Missed Opportunity

What’s fucked is that after the Wall Street crash of 2008, (an event that should have discredited our all-American brand of financial capitalism for a generation), the bi-partisan Washington Consensus sabotaged any effort to re-leash our financial oligarchy.

The obscene inequality that plagues our country is a political problem as well as an economic one. Having a class of billionaire plutocrats comes with a heavy cost because policies that benefit us are antithetical to them. Since Aristotle the great thinkers have been concerned with how concentrated wealth deforms politics. Supreme Court Justice Louis Brandeis warned: “We can have democracy in this country, or we can have great wealth concentrated in the hands of a few, but we can’t have both.”

Our class of oligarchs has spent decades burnishing their reputation through massive propaganda and public relations efforts, portraying themselves as “job creators” and “masters of the universe.” Unfortunately, after the 2008 crash all their effort was in tatters.

If only there had been an intrepid, newly elected president who could utilize an investigative committee, (like maybe a Pecora Commission? ), to uncover the causes of the financial collapse, expose the criminal actions of leading financiers and galvanize broad public revulsion at Wall Street.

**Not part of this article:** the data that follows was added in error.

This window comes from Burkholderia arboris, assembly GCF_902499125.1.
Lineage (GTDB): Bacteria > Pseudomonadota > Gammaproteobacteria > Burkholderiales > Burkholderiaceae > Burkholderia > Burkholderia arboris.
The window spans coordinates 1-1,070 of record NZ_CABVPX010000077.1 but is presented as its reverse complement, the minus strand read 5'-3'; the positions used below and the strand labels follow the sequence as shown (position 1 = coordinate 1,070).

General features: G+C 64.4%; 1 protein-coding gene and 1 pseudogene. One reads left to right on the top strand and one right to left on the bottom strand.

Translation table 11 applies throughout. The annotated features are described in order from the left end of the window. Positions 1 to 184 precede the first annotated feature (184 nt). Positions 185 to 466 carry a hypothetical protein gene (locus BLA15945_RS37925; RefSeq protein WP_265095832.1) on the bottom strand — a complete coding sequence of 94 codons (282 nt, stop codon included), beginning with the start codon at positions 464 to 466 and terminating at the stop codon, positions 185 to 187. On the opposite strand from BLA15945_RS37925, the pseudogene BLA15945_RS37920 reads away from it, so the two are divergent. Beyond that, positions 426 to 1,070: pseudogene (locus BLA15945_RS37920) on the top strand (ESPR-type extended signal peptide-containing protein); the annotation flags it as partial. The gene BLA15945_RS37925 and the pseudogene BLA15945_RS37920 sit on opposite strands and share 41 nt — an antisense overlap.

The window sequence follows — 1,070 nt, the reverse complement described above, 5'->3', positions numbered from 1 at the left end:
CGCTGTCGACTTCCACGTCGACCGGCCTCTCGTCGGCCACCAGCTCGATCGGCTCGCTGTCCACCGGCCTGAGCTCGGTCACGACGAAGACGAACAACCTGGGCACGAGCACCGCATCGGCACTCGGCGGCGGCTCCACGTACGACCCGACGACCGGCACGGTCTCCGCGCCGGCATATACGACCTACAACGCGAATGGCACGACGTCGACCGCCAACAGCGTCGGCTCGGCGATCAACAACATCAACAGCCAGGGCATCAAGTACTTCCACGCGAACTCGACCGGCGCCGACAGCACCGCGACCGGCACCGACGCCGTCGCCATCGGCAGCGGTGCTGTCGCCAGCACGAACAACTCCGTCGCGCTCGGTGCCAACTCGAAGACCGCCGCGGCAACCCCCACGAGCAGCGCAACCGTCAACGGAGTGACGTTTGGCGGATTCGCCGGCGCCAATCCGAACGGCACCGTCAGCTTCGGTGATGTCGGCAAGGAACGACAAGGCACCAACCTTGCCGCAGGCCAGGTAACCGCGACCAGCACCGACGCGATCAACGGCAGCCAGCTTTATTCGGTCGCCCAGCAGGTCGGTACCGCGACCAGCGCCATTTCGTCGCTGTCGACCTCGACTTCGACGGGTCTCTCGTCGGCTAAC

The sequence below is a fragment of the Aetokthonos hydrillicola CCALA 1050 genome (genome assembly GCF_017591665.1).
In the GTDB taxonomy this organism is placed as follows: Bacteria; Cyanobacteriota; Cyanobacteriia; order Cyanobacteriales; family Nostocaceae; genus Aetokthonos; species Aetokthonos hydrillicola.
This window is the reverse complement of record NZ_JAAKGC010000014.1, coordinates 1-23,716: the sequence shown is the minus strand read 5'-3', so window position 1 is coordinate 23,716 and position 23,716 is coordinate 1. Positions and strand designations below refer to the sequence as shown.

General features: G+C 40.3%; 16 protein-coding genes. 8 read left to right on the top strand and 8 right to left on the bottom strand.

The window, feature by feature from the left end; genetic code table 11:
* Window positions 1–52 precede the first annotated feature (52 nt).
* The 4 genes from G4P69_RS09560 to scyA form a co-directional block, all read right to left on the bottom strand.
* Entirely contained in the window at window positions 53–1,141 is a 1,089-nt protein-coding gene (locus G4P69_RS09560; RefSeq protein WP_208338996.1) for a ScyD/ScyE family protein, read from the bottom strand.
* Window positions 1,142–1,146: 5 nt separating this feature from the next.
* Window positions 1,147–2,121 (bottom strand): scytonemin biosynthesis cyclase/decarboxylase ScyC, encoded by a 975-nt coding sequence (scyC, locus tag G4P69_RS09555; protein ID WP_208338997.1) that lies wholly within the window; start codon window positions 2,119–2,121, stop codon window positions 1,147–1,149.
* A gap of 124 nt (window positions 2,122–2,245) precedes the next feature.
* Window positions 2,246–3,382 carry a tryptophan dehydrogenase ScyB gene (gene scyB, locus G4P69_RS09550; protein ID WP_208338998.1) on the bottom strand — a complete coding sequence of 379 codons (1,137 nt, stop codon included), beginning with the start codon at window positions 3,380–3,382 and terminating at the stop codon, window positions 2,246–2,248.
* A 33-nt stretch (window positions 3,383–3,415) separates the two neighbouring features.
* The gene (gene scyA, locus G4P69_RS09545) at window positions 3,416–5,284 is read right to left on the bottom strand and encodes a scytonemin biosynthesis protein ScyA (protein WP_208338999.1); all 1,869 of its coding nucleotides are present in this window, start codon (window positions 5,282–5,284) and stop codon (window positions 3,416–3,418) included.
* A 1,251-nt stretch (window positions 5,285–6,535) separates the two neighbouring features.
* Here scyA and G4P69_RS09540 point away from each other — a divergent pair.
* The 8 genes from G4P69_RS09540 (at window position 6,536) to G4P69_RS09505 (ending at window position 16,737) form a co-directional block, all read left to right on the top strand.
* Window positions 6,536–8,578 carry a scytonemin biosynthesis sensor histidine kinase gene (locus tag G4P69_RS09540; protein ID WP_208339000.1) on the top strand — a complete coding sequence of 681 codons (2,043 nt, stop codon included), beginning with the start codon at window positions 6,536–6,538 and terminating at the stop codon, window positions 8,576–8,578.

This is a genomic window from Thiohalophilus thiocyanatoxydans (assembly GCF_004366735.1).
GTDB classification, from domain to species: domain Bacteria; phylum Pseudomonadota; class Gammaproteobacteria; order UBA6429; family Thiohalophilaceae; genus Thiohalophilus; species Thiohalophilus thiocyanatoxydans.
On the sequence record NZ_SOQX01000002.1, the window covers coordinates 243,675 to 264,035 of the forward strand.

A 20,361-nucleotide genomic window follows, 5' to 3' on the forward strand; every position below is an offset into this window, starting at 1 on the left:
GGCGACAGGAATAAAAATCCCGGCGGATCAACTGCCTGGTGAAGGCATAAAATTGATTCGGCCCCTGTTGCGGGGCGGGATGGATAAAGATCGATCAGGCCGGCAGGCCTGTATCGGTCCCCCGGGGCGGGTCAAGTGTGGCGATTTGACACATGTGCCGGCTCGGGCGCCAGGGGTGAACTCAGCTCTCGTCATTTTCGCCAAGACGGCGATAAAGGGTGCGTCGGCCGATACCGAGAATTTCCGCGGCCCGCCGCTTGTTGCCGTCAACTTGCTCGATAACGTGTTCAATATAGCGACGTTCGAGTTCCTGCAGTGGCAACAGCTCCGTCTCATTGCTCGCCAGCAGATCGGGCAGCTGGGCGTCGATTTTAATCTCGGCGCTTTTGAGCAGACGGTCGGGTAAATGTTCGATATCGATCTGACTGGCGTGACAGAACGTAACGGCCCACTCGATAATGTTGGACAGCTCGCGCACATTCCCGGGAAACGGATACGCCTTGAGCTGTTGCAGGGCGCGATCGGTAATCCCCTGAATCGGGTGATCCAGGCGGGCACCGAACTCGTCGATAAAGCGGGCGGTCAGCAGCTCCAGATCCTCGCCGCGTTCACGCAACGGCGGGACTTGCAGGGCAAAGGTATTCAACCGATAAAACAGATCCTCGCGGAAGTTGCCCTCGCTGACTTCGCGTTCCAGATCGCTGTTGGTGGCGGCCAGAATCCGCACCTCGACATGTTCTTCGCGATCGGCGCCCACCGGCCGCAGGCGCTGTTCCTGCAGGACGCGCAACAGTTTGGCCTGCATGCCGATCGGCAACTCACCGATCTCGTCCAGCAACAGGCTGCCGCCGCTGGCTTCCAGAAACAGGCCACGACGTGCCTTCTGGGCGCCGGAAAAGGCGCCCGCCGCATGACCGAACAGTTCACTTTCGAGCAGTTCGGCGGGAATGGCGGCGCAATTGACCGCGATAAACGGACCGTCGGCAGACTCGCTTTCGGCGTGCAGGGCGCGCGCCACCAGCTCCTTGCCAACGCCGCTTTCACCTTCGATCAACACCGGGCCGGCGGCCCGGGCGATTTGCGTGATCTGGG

Alas, newly elected President Barack Obama proved to be no FDR, who famously welcomed the hatred of the oligarchs. The Crash of 1929 discredited Wall Street, and capitalism more generally and FDR was able to take advantage, while Obama, because of his closeness to the financial oligarchs, did not.

The New Deal, FDR’s response to the Great Depression, ushered in 50 years of prosperity for the lower and middle-classes. Moreover, the New Deal strengthened socialistic characteristics of the capitalist economy, and of course, Wall Street despises this because they think any strengthening of those characteristics points to the advantages of it, which means people may say, well, we don’t just want public health care, we maybe we should have public banking too.